Chimps and Humans: Closer Than We Thought?
STEVE INSKEEP, host:
Some other news now. Scientists have some new information about one of our ancestors.
Consider this a bit of Darwinian genealogy. It's the story of an ape-like creature that existed long ago. Eventually it split into two new species. One branch would lead to chimpanzees, and another would lead to us.
Evolutionary theory holds that such a split ultimately separates the two new species. They do not normally reproduce with each other. But scientists studying DNA say that common ancestors of humans and chimps may have spent millions of years hovering between the two lines, mating and swapping genes.
NPR's Christopher Joyce reports.
CHRISTOPHER JOYCE reporting:
Some scientists who study chimp and human evolution use the term chuman to refer to this common ancestor, which lived at least five million years ago. But let's make it clear that this new research does not suggest that early chimps were mating with pre-humans.
These were two new species, just beginning to emerge from an ape-like common ancestor. As Harvard University's David Reich points out, it would be millions of years before the two lines evolved into what we know now as chimp and human.
Professor DAVID REICH (Harvard University): These species were much more similar to the ancestral populations than they were to either us or to chimpanzees today. So thinking about it in terms of a mixture between modern humans and modern chimpanzees is a completely inappropriate way to think about it.
JOYCE: But during the process of splitting, members of the two new species, well, it seems they wavered.
The two populations kept crossing back.
Prof. REICH: That's right. And that leaves an impact on the pattern of genetic variation that we see when we compare the human and chimpanzee genomes.
JOYCE: Reich is a geneticist, not a fossil hunter. He and colleagues at Harvard and MIT looked at all the genes in chimps and humans, their genomes. The difference between the two is only about three or four percent. But you can tell a lot from the pattern of those differences.
Prof. REICH: Instead of a kind of homogeneous pattern across the genome, which would be expected, you see a very unusual pattern with some sections very much more recently diverged, and very much less different from each other than in other sections where they're much more diverged. And we're using that to really learn about the history at this time, five or six million years ago.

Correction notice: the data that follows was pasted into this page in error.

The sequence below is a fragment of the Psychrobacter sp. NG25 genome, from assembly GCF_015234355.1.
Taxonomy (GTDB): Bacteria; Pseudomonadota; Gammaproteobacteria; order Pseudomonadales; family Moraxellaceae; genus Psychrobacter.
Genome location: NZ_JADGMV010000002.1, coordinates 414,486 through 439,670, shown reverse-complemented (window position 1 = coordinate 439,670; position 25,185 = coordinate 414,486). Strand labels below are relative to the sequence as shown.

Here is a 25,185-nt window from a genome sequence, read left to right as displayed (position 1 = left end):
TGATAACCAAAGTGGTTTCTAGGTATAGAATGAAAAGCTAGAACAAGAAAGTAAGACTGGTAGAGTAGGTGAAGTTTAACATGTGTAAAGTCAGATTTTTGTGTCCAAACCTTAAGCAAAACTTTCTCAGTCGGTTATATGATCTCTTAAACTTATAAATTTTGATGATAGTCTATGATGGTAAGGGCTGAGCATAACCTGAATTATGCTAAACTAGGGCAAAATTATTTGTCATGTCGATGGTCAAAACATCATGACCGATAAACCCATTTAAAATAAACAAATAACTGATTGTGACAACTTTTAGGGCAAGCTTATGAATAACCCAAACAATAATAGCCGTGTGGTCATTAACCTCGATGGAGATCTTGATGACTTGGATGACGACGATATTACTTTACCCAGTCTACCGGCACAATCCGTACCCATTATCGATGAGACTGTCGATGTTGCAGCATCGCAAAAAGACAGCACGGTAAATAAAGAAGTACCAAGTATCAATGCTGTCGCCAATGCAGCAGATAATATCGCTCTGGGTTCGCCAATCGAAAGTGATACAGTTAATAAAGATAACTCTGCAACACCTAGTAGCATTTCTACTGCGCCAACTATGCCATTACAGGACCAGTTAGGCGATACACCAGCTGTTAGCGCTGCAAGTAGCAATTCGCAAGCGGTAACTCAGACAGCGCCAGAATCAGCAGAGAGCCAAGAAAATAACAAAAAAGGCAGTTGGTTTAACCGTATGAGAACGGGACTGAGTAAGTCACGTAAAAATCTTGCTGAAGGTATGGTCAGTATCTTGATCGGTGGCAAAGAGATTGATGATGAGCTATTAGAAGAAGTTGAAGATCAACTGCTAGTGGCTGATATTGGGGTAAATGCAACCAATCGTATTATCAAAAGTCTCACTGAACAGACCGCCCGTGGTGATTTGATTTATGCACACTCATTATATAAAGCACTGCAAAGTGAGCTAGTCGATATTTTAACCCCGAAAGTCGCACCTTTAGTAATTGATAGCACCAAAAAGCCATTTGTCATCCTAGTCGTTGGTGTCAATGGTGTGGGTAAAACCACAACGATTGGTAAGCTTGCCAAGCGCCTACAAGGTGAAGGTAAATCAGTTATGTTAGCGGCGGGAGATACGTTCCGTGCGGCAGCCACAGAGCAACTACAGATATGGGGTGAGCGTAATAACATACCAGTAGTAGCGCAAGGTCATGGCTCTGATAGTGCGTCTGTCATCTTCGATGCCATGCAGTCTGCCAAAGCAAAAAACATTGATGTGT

JOYCE: When the protochimp line split from the protohuman line, the genes of each new line slowly accumulated changes. They diverged. Think of how the Model T has slowly diverged into Mustangs and Tauruses and Pintos. The longer it's been since the split, the more differences you'll see in the two genomes.
Writing in the journal Nature, Reich says it's the patterns he sees in regions of the human and chimp genomes that suggests this persistent hybridizing. Some genes indicate a very old split, others a much more recent divergence. In fact, it apparently took at least four million years for the species that would be man and the one that would be chimp to finally break it off and go their own ways.
Scientists who study evolution say this hypothesis makes sense. It takes a long time to make a new species. But it took the sequencing of human and chimp genomes to see the evidence, and it may take similar studies of other closely related species to prove it.
INSKEEP: Christopher Joyce, NPR News.
NPR transcripts are created on a rush deadline by an NPR contractor. This text may not be in its final form and may be updated or revised in the future. Accuracy and availability may vary. The authoritative record of NPR’s programming is the audio record.